BOMER: I think Crazy Jane and Robotman have a borderline romance. It’s not really just a friendship. Obviously, there are circumstantial bits that may prevent it from ever being consummated, but I don’t know because Dr. Niles Caulder is pretty creative. It just seems to be a great romance. It’s a meet-cute, awkward, he said/she said, I love you/I hate you situation, and it’s so perfectly written because any one of her personalities can come up, at any time, to basically say, “Fuck you,” and walk away. In terms of the team, the person Larry is closest to is Rita. He seems to really innately understand her. He has a good beat on who she is, what her history is, and what kind of pain and pathos she carries around with her, and he has a real empathy and connection with her. Of all the people there, she probably has a good understanding of who he is and what he may be hiding. Back in that time, it was very common for people, like my grandmother, to say,”Oh, he’s a bachelor.” I feel like Rita has probably worked with a few “bachelors” over her time in the movie industry, and they probably helped her out, from time to time, so I think she understands who Larry is, and they probably don’t have to talk about it. They can just spend time together and watch her old movies, and he can be a fan, and they can enjoy their time together.
Will there be a point where these characters have to confront their immortality?
BOMER: I think when we all find that out, the shit is really gonna hit the fan. I don’t know when that’s gonna be, but Rita and Larry struggle with being stuck in the same gear for 50 years. For Rita, it’s been even longer. They are in this perpetual state of entropy, and it’s not really until they’re forced to go out into the world, that they can actually start to accelerate and move past this icky, sticky singular place that they’ve been in for so long. In terms of their immortality, I think that’s a different story. It’s curious, and it is addressed, at times. For Larry, he’s immortal, but he looks like he does. He’s just figuring out what his purpose is and what function he serves in this group, and how he can use this thing inside of him to accomplish what he was never able to accomplish when he was an Air Force pilot.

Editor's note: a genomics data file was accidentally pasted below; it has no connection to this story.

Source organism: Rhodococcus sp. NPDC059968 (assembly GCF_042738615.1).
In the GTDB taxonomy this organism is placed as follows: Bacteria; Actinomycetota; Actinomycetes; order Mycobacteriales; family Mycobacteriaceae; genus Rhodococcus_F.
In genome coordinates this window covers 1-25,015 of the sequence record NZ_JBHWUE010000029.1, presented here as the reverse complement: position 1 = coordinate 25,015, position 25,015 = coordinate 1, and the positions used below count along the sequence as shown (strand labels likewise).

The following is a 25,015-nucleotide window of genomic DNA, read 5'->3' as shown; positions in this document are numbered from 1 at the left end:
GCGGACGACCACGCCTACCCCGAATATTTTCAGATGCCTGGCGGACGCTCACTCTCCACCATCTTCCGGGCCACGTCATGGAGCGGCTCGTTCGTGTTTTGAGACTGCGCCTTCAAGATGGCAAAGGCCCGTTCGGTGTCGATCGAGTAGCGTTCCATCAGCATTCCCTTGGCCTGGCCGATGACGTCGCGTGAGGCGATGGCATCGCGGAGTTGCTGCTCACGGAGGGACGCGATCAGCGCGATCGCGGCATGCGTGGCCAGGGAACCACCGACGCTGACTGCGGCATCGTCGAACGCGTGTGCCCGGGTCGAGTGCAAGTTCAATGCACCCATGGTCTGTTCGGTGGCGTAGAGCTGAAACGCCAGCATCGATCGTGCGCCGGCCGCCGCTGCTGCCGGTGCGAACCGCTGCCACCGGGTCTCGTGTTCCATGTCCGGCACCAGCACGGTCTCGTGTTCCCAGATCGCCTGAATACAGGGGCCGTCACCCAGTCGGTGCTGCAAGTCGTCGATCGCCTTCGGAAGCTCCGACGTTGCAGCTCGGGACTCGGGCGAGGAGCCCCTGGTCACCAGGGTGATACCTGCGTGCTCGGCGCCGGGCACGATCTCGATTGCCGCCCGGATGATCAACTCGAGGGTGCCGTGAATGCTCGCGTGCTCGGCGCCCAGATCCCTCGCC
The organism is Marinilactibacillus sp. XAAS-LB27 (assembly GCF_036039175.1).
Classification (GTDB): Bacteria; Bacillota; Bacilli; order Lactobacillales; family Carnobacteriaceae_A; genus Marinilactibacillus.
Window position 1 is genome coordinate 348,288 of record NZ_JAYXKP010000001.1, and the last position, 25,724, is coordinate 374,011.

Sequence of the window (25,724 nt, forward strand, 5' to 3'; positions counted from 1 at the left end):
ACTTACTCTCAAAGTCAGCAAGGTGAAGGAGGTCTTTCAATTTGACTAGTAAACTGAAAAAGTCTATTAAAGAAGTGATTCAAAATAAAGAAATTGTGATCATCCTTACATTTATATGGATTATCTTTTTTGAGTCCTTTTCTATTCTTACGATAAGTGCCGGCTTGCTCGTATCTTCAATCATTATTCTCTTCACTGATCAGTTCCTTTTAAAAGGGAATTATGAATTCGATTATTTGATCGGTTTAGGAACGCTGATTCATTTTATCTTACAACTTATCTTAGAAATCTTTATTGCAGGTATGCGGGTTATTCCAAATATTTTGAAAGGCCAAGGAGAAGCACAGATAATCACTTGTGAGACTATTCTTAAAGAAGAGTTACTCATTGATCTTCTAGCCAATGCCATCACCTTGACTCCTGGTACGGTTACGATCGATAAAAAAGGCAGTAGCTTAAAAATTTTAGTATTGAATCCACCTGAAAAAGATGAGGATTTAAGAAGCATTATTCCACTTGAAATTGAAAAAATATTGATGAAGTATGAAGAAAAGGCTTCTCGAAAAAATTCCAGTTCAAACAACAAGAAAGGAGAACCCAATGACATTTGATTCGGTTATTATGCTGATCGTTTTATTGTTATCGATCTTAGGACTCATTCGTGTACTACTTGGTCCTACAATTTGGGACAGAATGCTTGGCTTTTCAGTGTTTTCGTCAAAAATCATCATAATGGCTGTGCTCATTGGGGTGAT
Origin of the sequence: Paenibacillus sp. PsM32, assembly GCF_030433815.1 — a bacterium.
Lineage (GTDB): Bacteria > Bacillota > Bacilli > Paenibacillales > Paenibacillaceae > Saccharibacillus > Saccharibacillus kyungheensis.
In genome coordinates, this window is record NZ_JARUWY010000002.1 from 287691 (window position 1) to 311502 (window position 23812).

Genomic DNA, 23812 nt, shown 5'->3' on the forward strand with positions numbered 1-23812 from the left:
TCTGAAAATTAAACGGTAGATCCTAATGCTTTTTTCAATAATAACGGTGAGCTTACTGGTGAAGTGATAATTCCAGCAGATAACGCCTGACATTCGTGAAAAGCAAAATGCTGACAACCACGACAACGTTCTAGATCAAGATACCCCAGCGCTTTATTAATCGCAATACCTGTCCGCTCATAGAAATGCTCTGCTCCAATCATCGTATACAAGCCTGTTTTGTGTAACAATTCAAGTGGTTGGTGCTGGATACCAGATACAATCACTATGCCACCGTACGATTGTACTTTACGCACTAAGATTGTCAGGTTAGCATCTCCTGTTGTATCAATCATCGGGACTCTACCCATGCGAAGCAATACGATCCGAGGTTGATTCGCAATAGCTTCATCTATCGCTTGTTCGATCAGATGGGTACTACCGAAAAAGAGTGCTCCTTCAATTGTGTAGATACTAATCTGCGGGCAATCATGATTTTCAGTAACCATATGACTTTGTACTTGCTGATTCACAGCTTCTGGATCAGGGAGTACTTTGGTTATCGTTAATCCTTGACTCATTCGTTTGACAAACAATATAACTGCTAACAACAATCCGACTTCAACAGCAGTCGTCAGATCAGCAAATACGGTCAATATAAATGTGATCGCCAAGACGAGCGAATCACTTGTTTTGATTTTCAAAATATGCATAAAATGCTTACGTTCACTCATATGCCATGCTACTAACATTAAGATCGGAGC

Has there been any wacky or weird element of the show that’s been your favorite, so far, to bring to life?
BOMER: It’s pretty fucking weird to go down a donkey’s throat. I thought, “Okay, I’m going down a flatulent donkey’s throat!” Honestly, I love abstract and absurd. I love Salvador Dali. I love things that think outside the box that way, and that challenge us. These directors on the show are so phenomenal at realizing these visions, as well as the production designers. One of the more absurd things, for me, are the scenes where I’m confronting the spirit in the show and it’s just me. (For Episode 3), it was almost 100 degrees on that soundstage, and it was just me and a green screen. There was nothing there. I didn’t have a template, other than the comics, for what the spirit looked like. There wasn’t even a tennis ball for me to look at. It was just a green piece of fabric and a green catwalk, and they were like, “Okay, now it’s over here. Now, it’s up in your face.” And there were 40 people, sitting there and watching you while you’re basically just having to try to be a five-year-old kid playing in the sandbox, acting like no one is watching. To me, that’s pretty absurd and absurdist. I’d done some green screen work before, but I always had at least something to act off of. I don’t think anyone was even reading its lines back to me. It was just me and some green.